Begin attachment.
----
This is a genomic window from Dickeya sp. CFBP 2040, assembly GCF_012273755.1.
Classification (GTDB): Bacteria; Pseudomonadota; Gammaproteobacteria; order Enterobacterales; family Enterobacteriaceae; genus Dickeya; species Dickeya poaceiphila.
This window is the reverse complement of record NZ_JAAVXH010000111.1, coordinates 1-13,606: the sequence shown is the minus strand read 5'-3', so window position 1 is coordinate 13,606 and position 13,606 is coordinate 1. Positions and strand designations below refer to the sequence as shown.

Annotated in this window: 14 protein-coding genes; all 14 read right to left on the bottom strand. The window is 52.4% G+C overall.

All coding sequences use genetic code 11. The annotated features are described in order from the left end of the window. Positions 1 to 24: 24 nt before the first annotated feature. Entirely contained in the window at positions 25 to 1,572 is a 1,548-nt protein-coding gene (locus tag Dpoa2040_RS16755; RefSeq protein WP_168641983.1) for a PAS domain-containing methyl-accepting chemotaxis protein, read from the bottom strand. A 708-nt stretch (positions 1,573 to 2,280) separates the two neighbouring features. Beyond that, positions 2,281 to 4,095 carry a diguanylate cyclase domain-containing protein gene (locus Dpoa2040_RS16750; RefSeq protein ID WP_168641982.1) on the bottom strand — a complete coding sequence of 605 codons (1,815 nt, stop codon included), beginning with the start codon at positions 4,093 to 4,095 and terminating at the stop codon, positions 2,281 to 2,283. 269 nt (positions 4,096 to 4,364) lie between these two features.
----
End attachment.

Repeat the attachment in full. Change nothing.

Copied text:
This is a genomic window from Dickeya sp. CFBP 2040, assembly GCF_012273755.1.
Classification (GTDB): Bacteria; Pseudomonadota; Gammaproteobacteria; order Enterobacterales; family Enterobacteriaceae; genus Dickeya; species Dickeya poaceiphila.
This window is the reverse complement of record NZ_JAAVXH010000111.1, coordinates 1-13,606: the sequence shown is the minus strand read 5'-3', so window position 1 is coordinate 13,606 and position 13,606 is coordinate 1. Positions and strand designations below refer to the sequence as shown.

Annotated in this window: 14 protein-coding genes; all 14 read right to left on the bottom strand. The window is 52.4% G+C overall.

All coding sequences use genetic code 11. The annotated features are described in order from the left end of the window. Positions 1 to 24: 24 nt before the first annotated feature. Entirely contained in the window at positions 25 to 1,572 is a 1,548-nt protein-coding gene (locus tag Dpoa2040_RS16755; RefSeq protein WP_168641983.1) for a PAS domain-containing methyl-accepting chemotaxis protein, read from the bottom strand. A 708-nt stretch (positions 1,573 to 2,280) separates the two neighbouring features. Beyond that, positions 2,281 to 4,095 carry a diguanylate cyclase domain-containing protein gene (locus Dpoa2040_RS16750; RefSeq protein ID WP_168641982.1) on the bottom strand — a complete coding sequence of 605 codons (1,815 nt, stop codon included), beginning with the start codon at positions 4,093 to 4,095 and terminating at the stop codon, positions 2,281 to 2,283. 269 nt (positions 4,096 to 4,364) lie between these two features.